What You Need To Know About The ACT Test Registration Process

By Linda Hinkle

Getting through the ACT test registration process the first time can be a bit intimidating, but it doesn’t have to be. If you familiarize yourself with the details well in advance, you can avoid that overwhelmed feeling of drowning in paperwork.

As a high school mathematics teacher for many years, I would watch as students got caught up in frenzy every time the deadline for ACT test registration rolled around. They would rush to the counselor’s office, grab the packet, and hurriedly fill out the forms so that they could get it to the post office to be postmarked just in time to meet the deadline!

Plan now to not wait until the last minute to register. Some basic information you need to know about the registration process follows.

Options for registering:

You may register online or by using a registration packet. The cost is the same for each option, and online registration is quicker and easier. However, there are some circumstances under which you must use the registration packet. You must use the packet if you:

need disability accommodations
need to change your test center or test date
are testing outside the United States
are using a state-funded voucher or fee-waiver
are enrolled in grade 6, 7, 8, or 9
do not have a Visa or Mastercard
A third option for registration is by telephone, but only if you have registered for a national test date within the last two years. There is an additional $10 charge added to the basic fee for this option.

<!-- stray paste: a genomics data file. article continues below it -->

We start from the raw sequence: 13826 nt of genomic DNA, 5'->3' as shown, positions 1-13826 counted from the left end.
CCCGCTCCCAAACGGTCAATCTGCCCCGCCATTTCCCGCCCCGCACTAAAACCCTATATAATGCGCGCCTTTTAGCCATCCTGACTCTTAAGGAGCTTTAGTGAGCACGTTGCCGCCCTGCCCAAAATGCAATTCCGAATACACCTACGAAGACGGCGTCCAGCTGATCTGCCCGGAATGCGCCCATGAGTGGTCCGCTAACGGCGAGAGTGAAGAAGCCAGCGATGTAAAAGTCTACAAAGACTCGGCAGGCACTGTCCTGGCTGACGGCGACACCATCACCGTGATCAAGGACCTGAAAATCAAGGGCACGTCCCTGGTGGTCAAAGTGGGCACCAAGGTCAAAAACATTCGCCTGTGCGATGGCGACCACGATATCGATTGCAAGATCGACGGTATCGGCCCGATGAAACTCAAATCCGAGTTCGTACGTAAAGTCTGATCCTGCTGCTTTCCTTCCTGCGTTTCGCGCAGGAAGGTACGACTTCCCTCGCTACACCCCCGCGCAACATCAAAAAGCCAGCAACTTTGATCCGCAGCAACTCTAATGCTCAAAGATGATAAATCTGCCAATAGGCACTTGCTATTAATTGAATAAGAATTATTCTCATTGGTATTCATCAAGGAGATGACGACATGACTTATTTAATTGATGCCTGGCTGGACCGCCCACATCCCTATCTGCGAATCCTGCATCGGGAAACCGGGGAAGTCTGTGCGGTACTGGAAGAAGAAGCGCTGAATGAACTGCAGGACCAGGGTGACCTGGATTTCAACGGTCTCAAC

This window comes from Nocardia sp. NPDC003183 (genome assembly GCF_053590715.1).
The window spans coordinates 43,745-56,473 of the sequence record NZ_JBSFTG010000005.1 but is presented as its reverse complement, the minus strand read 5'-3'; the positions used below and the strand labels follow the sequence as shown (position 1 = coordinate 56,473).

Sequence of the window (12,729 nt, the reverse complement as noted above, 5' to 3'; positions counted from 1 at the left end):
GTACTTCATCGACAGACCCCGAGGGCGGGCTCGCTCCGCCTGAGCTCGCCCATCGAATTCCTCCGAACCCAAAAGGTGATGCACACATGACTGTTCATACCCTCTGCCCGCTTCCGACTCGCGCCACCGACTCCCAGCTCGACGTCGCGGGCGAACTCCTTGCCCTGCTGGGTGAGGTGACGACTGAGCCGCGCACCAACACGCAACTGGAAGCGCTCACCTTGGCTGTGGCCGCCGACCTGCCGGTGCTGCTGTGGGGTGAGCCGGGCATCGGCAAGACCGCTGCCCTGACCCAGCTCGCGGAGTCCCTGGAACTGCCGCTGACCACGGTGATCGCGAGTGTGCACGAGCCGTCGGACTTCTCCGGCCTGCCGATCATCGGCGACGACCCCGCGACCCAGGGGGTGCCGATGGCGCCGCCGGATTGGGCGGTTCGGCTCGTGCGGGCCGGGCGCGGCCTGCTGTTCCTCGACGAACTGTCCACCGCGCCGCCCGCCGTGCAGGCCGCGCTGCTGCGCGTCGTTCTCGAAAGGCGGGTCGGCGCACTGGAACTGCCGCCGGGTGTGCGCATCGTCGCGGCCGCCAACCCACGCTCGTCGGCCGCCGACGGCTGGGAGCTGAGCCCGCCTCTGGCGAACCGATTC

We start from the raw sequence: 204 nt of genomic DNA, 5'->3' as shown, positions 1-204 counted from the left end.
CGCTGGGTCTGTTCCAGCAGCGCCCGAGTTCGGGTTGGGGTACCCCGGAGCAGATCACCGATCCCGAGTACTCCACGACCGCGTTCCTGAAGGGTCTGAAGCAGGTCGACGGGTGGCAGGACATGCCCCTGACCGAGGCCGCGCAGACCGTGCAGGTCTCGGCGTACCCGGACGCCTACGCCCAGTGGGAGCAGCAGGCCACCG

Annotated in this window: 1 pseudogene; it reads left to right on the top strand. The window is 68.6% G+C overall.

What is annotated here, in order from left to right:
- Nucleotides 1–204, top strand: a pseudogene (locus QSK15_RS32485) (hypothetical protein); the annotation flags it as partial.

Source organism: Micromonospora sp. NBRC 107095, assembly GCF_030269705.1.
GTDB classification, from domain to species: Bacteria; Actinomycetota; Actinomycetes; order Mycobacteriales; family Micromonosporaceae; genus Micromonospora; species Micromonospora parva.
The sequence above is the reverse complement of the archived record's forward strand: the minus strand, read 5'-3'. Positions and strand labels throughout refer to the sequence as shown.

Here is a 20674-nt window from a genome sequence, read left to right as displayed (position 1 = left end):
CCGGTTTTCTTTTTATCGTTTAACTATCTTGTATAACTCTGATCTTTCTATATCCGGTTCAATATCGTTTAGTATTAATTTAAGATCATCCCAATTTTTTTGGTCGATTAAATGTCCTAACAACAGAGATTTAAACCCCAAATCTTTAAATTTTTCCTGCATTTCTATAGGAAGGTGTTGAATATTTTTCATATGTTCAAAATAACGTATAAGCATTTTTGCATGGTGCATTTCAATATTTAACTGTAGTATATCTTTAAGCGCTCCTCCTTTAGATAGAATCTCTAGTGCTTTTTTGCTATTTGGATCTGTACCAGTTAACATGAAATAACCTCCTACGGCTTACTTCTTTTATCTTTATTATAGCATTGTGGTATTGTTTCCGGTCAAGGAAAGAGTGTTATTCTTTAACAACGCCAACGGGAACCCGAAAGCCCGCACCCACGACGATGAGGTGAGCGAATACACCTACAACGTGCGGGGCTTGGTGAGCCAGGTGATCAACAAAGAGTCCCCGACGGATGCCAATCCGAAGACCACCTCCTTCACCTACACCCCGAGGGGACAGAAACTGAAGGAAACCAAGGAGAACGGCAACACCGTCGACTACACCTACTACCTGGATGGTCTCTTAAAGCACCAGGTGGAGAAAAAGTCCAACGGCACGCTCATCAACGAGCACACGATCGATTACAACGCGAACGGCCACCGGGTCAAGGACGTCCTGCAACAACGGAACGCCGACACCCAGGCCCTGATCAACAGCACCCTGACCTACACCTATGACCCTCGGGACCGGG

Registration Fees:

The basic fee for the ACT (No Writing) is $29. The fee for the ACT Plus Writing is $43. The basic fee includes reports for you, your high school, and up to four colleges.

Requesting Arranged Testing:

You must request arranged testing if:

you are a homebound or confined student
there is no testing center within 50 miles
your religious beliefs prohibit Saturday testing
Additional Fees That May Apply:

There are various additional fees that can apply which include late registration, changing your testing date or testing center, requesting reports be sent to more that four colleges, as well as some other circumstances.

This is a brief overview of the ACT test registration process for those who have no extenuating circumstances. If you need more complete information, you can find it at the ACT website, www.ACT.org

Linda Hinkle is an educator and advocate for parents of high school students. For more information and articles about high school and getting ready for college, visit her website http://www.highschoolstuff.com

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